Well, we think we bought a house. We at least signed a form to borrow money and to use that money to purchase a house. And we signed a contract with our lawyer saying that we will buy it. Beyond that, how the transaction will take place kind of baffles us. The lawyers, having already solicited one another need to “exchange” (may have happened after we left; we’re not sure…we don’t want to know). On the day of possession the lawyers and the bank will “attend settlement” – but we don’t. We think it’s a big drink fest at the local brewery, where they have a few pints, toss some cheques around the table, and then decide to call us to pick up the keys. That’s our only job on settlement, apparently; we get a call and pick up the keys. But then again, we did sign to give the bank permission to access our account for any expenses on that day…if there is a Thirsty Crow invoice in there, we are going to be pissed! And there are some clauses on some of the docos that seem a bit weird, but we were assured that they are just typical Australian house transfer stuff. Such as there being a fee to have the deed/title to the house turned over to us after the mortgage is paid…otherwise, it (the paper itself or what it says on it, we’re not sure) stays with the bank…even though we own it… We don’t think they were just taking advantage of some naive Canadians (but wait! we’re pseudo-Aussies, now that we have PR status; would they really do that to one of their own?).

And it is even more baffling… because from now to 72 hours before we get possession of the house (or the bank does, or our solicitor, or something happens) we will be out of the country. Yes, this was also a bit of an issue in terms of getting all the stuff organized and signed, because we are heading to Ontario for 2 weeks (well, we’ll be off this island for 2 weeks, but that does include a lot of time in the air). And if we didn’t get everything signed by the time we left, we would have just had to walk away from a good deal on a good house and start hunting again when we got back. But that wouldn’t have given us enough time to get the process done before we had to be out of the rental, so we’d be looking at another few months of paying someone else to live here.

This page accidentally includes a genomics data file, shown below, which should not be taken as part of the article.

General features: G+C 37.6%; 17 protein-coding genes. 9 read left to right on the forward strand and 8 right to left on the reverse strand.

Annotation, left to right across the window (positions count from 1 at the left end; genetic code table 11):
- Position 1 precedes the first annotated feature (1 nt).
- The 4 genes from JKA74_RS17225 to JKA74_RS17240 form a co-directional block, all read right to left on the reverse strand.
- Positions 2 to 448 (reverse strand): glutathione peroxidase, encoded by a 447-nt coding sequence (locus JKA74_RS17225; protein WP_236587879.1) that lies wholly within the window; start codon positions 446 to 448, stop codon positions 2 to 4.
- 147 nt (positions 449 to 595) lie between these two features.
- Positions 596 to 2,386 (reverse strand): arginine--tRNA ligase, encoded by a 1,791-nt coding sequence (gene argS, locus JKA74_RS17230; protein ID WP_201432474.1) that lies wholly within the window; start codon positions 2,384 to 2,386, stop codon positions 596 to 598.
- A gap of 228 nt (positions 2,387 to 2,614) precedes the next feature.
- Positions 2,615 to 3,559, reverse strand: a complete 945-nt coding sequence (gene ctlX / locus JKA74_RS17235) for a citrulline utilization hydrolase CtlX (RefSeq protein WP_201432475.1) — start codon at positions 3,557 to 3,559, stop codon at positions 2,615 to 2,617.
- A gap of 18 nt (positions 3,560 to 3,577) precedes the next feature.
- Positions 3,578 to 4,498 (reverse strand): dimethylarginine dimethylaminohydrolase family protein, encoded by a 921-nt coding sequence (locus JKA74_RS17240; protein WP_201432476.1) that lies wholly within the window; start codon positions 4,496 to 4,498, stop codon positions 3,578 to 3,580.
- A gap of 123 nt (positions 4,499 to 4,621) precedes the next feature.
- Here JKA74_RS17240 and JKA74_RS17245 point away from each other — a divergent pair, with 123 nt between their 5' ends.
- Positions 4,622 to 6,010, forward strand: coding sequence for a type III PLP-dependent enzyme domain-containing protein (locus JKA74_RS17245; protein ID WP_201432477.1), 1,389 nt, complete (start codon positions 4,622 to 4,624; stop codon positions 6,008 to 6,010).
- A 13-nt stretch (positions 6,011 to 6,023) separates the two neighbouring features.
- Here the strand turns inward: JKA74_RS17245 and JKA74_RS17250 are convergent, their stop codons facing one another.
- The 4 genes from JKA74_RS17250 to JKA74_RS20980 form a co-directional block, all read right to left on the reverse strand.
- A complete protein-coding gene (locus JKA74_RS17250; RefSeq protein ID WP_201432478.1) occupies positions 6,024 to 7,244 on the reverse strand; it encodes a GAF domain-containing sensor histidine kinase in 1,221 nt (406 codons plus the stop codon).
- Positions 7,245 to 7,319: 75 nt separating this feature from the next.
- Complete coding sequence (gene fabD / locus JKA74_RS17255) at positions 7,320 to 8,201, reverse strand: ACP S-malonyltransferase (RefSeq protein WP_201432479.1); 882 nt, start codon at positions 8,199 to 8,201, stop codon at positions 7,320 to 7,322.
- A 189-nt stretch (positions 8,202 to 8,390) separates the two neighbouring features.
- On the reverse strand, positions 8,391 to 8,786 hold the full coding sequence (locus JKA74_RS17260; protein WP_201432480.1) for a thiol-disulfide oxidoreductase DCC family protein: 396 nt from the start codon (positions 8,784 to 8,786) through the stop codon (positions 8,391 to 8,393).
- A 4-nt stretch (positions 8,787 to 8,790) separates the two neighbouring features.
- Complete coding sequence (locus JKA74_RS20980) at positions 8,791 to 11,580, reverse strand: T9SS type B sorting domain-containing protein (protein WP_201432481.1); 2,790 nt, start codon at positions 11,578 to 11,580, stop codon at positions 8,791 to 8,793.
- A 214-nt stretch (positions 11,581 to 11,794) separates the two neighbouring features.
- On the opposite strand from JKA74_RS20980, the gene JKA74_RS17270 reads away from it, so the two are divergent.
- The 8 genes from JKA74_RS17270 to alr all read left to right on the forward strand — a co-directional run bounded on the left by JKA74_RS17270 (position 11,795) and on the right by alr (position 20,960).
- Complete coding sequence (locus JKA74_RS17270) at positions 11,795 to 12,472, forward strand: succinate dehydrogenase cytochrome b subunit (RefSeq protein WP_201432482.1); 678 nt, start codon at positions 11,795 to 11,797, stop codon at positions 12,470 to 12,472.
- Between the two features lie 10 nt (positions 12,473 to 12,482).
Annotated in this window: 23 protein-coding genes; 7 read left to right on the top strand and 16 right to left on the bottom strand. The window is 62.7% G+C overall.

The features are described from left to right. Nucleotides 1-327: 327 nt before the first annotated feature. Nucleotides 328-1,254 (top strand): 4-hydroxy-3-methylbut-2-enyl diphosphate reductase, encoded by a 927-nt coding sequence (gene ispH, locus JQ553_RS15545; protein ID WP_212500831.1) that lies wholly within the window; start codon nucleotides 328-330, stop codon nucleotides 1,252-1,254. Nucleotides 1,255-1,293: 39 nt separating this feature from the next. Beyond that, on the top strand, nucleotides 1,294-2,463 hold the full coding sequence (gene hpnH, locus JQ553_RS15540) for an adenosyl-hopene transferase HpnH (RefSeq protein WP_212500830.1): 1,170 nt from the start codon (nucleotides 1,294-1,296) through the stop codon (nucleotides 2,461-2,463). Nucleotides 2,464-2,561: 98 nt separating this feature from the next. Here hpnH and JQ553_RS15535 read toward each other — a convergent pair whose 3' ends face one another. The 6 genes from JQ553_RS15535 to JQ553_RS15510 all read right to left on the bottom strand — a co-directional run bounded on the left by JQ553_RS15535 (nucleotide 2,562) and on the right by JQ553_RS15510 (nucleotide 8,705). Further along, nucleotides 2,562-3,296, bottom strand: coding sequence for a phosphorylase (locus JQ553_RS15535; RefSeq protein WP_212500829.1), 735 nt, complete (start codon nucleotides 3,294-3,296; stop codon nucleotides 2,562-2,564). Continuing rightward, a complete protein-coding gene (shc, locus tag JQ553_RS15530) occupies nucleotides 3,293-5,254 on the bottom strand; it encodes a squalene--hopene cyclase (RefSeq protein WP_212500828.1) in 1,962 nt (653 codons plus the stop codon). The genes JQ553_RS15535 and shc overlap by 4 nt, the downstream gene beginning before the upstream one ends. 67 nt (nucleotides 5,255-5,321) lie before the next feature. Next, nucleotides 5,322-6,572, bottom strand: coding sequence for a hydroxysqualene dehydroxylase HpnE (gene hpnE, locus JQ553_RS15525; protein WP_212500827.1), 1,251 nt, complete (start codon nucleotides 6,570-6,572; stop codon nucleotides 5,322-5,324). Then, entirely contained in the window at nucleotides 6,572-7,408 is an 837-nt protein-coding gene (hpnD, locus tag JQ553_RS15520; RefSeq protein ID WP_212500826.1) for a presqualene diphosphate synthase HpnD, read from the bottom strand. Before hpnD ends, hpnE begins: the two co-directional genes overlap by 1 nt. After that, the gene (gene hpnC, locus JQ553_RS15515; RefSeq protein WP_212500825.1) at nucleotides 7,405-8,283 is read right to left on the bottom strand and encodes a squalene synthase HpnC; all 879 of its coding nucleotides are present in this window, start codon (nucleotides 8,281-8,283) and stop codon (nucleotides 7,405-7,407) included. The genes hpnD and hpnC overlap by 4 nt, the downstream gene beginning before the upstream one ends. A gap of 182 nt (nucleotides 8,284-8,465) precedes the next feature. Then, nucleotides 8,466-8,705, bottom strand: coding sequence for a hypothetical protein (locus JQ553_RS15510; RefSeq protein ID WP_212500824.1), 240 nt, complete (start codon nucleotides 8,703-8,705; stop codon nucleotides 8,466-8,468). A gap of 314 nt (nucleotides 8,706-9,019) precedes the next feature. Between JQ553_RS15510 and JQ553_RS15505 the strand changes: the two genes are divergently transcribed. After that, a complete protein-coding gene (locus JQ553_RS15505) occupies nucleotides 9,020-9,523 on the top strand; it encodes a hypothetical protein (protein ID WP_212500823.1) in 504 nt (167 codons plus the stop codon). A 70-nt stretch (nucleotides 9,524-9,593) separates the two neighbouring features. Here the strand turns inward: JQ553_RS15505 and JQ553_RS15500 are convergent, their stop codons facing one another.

Look closely at the roof: solar panels! Every house in Australia should have them. We hope to not have any power bills!

And it would also mean that a lot of the economic concessions that we are eligible for now that we have the 857 (PR) visa wouldn’t be in place; another huge incentive to get PR status and have the house sale completed before June 30 was that there are two NSW government programs – one for people buying their first home,  and another for people buying their first home that is a new home, that are worth about $20,000! We got in just under the wire… Imagine that? Become a pseudo-Aussie and they pay you to live here! A fair dinkum deal that!

So we’re now off to ‘home’ – back to visit family and friends (Lisa edit: And one of us will be working! Hello?? I have a conference; hope to see a bunch of you in Waterloo!). Probably no blogging for a couple of weeks…

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About waggadventure

Canadians newly relocated to Australia.
This entry was posted in Australia, banking, cultural differences, money, Moving, real estate, small town culture, wagga, wagga wagga. Bookmark the permalink.

2 Responses to permanent residen(ce)ts

  1. Christina says:

    Congrats on buying the house of your (Australian) dreams. christinA

  2. Congratulations! Scary rocks though… maybe you can attract some lizards to eat spiders?